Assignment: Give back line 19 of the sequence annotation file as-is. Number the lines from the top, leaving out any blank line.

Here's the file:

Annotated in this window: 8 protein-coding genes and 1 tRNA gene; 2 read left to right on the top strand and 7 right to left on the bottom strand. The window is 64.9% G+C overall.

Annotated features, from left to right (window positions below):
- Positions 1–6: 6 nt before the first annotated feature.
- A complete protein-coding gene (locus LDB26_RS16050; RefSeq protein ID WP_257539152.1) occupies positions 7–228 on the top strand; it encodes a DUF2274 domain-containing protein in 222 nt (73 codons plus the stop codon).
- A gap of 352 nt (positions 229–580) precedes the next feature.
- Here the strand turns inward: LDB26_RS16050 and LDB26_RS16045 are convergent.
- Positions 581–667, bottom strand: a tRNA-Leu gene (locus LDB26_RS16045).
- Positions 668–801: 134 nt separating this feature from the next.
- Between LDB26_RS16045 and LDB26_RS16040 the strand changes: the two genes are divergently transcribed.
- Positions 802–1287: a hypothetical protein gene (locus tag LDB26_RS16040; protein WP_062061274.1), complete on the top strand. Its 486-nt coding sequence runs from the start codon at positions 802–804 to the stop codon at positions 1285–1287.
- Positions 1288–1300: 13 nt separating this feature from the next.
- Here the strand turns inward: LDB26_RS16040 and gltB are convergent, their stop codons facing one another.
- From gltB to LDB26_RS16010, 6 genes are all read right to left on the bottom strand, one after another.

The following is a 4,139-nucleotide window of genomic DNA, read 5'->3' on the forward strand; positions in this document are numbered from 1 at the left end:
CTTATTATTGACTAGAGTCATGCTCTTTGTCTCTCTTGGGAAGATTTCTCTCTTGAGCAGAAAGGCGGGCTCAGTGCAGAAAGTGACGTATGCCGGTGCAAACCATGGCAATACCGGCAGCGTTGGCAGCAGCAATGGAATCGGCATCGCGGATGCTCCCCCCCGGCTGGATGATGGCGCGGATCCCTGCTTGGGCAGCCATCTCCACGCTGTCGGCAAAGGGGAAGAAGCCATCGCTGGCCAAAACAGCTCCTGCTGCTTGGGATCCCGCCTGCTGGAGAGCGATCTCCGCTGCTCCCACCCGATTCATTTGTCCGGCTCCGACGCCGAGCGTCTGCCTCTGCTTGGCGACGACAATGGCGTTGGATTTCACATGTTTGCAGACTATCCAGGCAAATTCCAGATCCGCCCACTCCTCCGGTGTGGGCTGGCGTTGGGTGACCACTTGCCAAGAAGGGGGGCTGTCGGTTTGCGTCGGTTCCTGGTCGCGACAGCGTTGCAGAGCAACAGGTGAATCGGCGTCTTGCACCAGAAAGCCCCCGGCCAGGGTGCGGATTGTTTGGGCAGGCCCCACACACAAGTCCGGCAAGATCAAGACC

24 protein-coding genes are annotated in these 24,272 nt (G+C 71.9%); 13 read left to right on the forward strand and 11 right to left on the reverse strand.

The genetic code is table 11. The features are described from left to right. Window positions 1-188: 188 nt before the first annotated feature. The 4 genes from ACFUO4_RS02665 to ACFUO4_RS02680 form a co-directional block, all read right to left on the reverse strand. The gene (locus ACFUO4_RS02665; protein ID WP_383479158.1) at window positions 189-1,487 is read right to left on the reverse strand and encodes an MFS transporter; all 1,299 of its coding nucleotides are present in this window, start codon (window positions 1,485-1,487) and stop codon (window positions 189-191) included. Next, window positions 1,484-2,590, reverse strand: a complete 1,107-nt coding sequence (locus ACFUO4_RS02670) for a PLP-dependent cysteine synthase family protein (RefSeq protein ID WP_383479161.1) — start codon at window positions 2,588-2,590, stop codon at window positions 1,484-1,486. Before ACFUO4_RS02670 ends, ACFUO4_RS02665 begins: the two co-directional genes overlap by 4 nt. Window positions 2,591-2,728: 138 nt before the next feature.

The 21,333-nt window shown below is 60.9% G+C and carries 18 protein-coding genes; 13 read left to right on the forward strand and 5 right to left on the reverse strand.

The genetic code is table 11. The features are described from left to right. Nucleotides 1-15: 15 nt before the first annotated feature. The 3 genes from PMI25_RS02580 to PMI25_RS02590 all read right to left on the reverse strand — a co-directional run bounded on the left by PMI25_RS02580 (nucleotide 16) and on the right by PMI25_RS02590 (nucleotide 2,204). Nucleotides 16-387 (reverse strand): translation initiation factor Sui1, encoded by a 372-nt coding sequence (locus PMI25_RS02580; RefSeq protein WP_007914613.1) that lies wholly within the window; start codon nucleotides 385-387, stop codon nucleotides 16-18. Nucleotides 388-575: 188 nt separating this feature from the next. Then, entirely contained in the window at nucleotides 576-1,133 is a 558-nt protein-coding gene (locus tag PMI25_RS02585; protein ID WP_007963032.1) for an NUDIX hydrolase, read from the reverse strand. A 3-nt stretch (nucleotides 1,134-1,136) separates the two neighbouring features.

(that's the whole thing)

The genetic code is table 11. The features are described from left to right. Nucleotides 1-15: 15 nt before the first annotated feature. The 3 genes from PMI25_RS02580 to PMI25_RS02590 all read right to left on the reverse strand — a co-directional run bounded on the left by PMI25_RS02580 (nucleotide 16) and on the right by PMI25_RS02590 (nucleotide 2,204). Nucleotides 16-387 (reverse strand): translation initiation factor Sui1, encoded by a 372-nt coding sequence (locus PMI25_RS02580; RefSeq protein WP_007914613.1) that lies wholly within the window; start codon nucleotides 385-387, stop codon nucleotides 16-18. Nucleotides 388-575: 188 nt separating this feature from the next. Then, entirely contained in the window at nucleotides 576-1,133 is a 558-nt protein-coding gene (locus tag PMI25_RS02585; protein ID WP_007963032.1) for an NUDIX hydrolase, read from the reverse strand. A 3-nt stretch (nucleotides 1,134-1,136) separates the two neighbouring features.